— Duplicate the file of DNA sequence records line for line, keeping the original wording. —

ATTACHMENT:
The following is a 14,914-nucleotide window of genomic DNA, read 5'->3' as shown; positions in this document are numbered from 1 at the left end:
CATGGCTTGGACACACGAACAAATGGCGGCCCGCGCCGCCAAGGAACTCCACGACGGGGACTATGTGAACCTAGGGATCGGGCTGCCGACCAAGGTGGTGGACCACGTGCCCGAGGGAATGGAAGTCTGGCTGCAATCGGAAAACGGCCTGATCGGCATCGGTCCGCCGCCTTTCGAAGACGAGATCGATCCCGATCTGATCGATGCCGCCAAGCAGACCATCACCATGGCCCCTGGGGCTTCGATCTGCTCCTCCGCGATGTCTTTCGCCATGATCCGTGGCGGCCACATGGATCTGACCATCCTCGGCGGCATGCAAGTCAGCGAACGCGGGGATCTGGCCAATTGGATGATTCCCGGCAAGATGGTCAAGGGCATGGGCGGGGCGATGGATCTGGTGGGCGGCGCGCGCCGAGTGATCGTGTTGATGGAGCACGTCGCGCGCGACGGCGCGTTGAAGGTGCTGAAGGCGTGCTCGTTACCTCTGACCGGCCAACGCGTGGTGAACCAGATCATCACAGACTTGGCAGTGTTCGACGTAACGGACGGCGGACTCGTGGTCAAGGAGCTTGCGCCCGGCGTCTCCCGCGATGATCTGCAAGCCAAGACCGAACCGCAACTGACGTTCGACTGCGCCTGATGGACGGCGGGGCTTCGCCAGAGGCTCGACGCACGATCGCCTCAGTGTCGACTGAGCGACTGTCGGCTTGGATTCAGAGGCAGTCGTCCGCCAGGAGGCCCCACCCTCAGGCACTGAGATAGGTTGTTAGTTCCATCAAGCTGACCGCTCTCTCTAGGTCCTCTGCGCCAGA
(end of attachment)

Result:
The following is a 14,914-nucleotide window of genomic DNA, read 5'->3' as shown; positions in this document are numbered from 1 at the left end:
CATGGCTTGGACACACGAACAAATGGCGGCCCGCGCCGCCAAGGAACTCCACGACGGGGACTATGTGAACCTAGGGATCGGGCTGCCGACCAAGGTGGTGGACCACGTGCCCGAGGGAATGGAAGTCTGGCTGCAATCGGAAAACGGCCTGATCGGCATCGGTCCGCCGCCTTTCGAAGACGAGATCGATCCCGATCTGATCGATGCCGCCAAGCAGACCATCACCATGGCCCCTGGGGCTTCGATCTGCTCCTCCGCGATGTCTTTCGCCATGATCCGTGGCGGCCACATGGATCTGACCATCCTCGGCGGCATGCAAGTCAGCGAACGCGGGGATCTGGCCAATTGGATGATTCCCGGCAAGATGGTCAAGGGCATGGGCGGGGCGATGGATCTGGTGGGCGGCGCGCGCCGAGTGATCGTGTTGATGGAGCACGTCGCGCGCGACGGCGCGTTGAAGGTGCTGAAGGCGTGCTCGTTACCTCTGACCGGCCAACGCGTGGTGAACCAGATCATCACAGACTTGGCAGTGTTCGACGTAACGGACGGCGGACTCGTGGTCAAGGAGCTTGCGCCCGGCGTCTCCCGCGATGATCTGCAAGCCAAGACCGAACCGCAACTGACGTTCGACTGCGCCTGATGGACGGCGGGGCTTCGCCAGAGGCTCGACGCACGATCGCCTCAGTGTCGACTGAGCGACTGTCGGCTTGGATTCAGAGGCAGTCGTCCGCCAGGAGGCCCCACCCTCAGGCACTGAGATAGGTTGTTAGTTCCATCAAGCTGACCGCTCTCTCTAGGTCCTCTGCGCCAGA